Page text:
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Hydro Review

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Rhode Island provides grant for hydro project study

The Rhode Island Economic Development Corp. approved a $200,000 grant in late July for JAL Hydro LLC of North Kingstown, R.I., to study development of a run-of-river hydropower project.

The funds, provided through the corporation's Renewable Energy Fund, will be used for a pre-development feasibility study to support the installation of two Archimedes screw units with a total capacity of 296 kW at Natick Pond Dam in West Warwick. The units will be supplied by New England Hydropower Company LLC.

The Pre-Development Feasibility Study Program provides recoverable grants for 75% of the approved project cost. The $200,000 awarded represents less than half the funds needed for the project; the owner will contribute the remaining amount. If the project is successfully developed, the funds will be paid back.

"Harnessing a cleaner way to produce energy has been of great interest to me over the years," said Bob Cioe with JAL Hydro. "Now, with EDC's confidence and working with various state agencies, our team enthusiastically embarks on an exciting opportunity to use Rhode Island's natural resources in an innovative and sustainable manner."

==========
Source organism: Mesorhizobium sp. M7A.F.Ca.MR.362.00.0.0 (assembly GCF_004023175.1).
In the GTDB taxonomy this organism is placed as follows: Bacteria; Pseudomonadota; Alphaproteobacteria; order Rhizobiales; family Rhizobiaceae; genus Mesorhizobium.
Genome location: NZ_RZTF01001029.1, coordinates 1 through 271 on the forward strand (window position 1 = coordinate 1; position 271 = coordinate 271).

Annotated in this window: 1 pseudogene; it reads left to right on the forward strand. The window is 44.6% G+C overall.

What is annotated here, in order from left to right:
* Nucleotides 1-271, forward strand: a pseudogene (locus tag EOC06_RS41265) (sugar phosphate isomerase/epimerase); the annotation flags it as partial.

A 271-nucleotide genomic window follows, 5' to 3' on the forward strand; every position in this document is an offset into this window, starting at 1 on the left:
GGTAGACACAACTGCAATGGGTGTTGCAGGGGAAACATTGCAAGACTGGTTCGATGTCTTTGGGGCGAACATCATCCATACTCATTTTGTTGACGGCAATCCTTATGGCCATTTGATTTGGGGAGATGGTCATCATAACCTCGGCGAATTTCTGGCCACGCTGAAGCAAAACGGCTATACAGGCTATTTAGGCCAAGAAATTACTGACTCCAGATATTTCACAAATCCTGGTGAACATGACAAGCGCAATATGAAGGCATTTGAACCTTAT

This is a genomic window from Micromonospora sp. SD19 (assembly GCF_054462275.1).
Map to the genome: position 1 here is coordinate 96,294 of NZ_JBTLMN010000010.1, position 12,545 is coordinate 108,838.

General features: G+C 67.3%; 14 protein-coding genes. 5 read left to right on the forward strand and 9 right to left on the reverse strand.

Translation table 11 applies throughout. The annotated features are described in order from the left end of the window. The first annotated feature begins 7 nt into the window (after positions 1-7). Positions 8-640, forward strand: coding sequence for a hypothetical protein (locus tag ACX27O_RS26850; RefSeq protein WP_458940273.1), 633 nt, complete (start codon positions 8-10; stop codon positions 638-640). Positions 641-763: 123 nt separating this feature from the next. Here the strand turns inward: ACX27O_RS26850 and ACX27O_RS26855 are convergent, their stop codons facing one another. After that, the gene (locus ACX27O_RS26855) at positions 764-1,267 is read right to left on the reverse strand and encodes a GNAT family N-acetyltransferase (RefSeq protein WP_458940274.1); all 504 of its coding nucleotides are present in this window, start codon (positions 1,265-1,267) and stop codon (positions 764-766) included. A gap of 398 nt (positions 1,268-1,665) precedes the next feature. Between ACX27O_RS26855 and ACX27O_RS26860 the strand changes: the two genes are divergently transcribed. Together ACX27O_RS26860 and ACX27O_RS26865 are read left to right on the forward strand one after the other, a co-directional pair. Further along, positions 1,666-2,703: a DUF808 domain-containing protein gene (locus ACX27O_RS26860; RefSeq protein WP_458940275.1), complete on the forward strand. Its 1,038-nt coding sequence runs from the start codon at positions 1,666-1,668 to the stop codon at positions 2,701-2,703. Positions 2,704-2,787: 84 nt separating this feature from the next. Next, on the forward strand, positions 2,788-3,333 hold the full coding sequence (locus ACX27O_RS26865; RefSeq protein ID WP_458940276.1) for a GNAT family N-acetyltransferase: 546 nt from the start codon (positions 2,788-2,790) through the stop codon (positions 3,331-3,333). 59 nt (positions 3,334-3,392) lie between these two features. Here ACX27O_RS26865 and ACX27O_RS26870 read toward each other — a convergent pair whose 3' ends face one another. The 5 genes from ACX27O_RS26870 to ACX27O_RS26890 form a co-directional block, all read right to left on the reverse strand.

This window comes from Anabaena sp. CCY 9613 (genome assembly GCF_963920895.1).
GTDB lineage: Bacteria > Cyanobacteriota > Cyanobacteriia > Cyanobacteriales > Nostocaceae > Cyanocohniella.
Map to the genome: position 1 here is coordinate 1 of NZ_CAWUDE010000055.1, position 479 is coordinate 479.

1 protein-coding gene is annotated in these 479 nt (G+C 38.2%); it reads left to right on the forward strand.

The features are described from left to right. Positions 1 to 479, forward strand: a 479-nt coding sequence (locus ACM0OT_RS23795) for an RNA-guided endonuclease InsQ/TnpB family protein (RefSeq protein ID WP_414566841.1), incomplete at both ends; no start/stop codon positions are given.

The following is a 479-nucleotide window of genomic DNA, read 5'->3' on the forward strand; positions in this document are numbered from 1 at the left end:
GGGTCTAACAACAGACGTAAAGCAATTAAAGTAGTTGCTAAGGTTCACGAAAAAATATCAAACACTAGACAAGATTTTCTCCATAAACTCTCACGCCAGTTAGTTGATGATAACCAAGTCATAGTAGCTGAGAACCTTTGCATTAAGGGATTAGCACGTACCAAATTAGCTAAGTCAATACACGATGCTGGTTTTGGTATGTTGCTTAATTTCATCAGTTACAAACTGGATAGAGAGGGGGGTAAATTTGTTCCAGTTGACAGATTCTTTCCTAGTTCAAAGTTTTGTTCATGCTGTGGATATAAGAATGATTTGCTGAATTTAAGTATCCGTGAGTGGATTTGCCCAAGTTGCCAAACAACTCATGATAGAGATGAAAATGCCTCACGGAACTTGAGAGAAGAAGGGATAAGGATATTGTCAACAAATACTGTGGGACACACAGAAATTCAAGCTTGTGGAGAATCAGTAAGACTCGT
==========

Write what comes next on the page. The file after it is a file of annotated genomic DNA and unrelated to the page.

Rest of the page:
JAL Hydro was established in Rhode Island to develop and operate small, low-impact hydropower facilities that incorporate innovative, efficient, environmentally friendly technologies not yet deployed in New England. The company performed an initial feasibility assessment of the site, then acquired a preliminary permit from the Federal Energy Regulatory Commission in May 2013.

Stillwater Ecosystem wins award for Soda Springs Dam fish study

The U.S. Forest Service has awarded a US$34,733 contract to Stillwater Ecosystem Watershed Riverine to study lamprey habitat upstream of Oregon's 11-MW Soda Springs project.

The Forest Service indicated the work will include quantitative baseline spawning and rearing habitat surveys, mapping, and report documentation for Pacific lamprey and Western Brook lamprey upstream of Soda Springs Dam in the Diamond Lake Ranger District of Umpqua National Forest.